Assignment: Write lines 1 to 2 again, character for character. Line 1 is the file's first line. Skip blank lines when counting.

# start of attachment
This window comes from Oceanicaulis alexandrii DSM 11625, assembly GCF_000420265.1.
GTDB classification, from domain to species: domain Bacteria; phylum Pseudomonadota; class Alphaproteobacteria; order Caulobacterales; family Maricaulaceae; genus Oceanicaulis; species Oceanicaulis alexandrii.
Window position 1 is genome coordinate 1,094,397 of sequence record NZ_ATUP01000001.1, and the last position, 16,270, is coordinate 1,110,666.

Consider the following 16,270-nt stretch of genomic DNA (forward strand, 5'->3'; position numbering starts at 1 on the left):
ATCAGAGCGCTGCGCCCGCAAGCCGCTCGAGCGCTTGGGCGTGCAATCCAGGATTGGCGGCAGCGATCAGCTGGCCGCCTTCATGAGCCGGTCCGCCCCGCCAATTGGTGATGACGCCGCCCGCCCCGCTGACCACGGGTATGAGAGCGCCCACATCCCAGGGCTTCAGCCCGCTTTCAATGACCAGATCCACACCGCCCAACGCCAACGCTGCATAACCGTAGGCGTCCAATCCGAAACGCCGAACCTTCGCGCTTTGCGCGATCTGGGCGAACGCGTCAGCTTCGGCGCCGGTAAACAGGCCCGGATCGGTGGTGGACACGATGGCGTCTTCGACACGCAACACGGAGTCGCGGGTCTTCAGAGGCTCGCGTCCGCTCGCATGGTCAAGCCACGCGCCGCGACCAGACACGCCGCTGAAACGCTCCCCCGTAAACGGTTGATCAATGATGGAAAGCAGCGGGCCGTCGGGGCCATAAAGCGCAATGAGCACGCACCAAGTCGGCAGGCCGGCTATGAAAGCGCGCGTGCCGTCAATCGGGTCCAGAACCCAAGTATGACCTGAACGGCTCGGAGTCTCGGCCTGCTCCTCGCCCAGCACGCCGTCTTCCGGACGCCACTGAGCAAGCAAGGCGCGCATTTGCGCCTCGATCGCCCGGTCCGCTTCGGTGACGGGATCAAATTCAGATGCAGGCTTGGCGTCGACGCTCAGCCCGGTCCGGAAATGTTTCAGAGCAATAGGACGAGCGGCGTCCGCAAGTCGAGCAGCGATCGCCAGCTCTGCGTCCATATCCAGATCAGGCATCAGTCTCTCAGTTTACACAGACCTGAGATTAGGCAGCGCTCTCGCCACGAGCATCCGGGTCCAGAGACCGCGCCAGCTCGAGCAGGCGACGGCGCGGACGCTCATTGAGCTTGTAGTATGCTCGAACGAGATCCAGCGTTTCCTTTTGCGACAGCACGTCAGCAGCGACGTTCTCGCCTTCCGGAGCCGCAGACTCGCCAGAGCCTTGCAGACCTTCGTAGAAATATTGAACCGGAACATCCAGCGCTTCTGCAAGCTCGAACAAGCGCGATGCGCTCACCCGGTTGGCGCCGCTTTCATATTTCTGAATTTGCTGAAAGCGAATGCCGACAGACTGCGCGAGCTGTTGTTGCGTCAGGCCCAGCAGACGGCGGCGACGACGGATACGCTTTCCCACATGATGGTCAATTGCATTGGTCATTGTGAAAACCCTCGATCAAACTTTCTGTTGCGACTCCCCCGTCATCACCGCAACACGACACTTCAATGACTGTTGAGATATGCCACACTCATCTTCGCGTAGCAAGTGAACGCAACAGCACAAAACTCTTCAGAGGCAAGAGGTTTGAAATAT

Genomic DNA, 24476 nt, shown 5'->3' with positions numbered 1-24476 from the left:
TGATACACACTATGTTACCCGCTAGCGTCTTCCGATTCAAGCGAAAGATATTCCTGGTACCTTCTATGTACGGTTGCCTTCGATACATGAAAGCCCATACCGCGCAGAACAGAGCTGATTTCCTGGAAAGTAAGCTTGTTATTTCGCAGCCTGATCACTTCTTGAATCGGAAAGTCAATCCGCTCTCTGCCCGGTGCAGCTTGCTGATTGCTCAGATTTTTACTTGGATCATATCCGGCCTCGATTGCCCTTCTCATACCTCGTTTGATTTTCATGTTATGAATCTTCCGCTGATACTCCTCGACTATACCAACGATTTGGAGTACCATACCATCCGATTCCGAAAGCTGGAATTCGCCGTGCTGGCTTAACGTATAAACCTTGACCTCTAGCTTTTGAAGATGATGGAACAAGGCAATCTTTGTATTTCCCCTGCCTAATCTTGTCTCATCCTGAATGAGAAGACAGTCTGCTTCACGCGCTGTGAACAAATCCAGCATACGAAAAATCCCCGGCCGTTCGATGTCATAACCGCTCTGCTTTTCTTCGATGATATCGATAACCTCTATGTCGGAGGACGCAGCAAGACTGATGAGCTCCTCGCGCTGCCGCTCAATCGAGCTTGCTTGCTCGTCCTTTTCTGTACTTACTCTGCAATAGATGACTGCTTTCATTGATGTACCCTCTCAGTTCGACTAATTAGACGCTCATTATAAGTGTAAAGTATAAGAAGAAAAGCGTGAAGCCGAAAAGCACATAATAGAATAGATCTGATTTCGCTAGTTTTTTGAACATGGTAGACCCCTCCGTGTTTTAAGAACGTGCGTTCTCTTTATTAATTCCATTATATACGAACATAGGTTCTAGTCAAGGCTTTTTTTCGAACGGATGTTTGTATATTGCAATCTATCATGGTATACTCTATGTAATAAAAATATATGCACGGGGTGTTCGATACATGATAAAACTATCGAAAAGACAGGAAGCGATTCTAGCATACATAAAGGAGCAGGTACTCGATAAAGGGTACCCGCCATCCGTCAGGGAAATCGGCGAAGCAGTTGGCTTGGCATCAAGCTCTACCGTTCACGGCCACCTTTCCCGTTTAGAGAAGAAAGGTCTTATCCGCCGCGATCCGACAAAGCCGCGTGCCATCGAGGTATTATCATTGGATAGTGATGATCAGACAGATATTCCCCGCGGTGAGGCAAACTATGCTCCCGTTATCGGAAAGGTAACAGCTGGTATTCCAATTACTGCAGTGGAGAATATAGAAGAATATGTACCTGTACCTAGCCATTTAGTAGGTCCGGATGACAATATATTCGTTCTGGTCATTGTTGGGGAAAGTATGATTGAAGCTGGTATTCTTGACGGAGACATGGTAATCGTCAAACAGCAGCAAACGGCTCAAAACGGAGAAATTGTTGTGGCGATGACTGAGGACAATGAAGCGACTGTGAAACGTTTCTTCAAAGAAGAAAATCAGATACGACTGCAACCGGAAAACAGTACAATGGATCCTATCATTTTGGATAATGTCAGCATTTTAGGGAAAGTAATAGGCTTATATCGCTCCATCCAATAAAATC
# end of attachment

This window comes from Oceanicaulis alexandrii DSM 11625, assembly GCF_000420265.1.
GTDB classification, from domain to species: domain Bacteria; phylum Pseudomonadota; class Alphaproteobacteria; order Caulobacterales; family Maricaulaceae; genus Oceanicaulis; species Oceanicaulis alexandrii.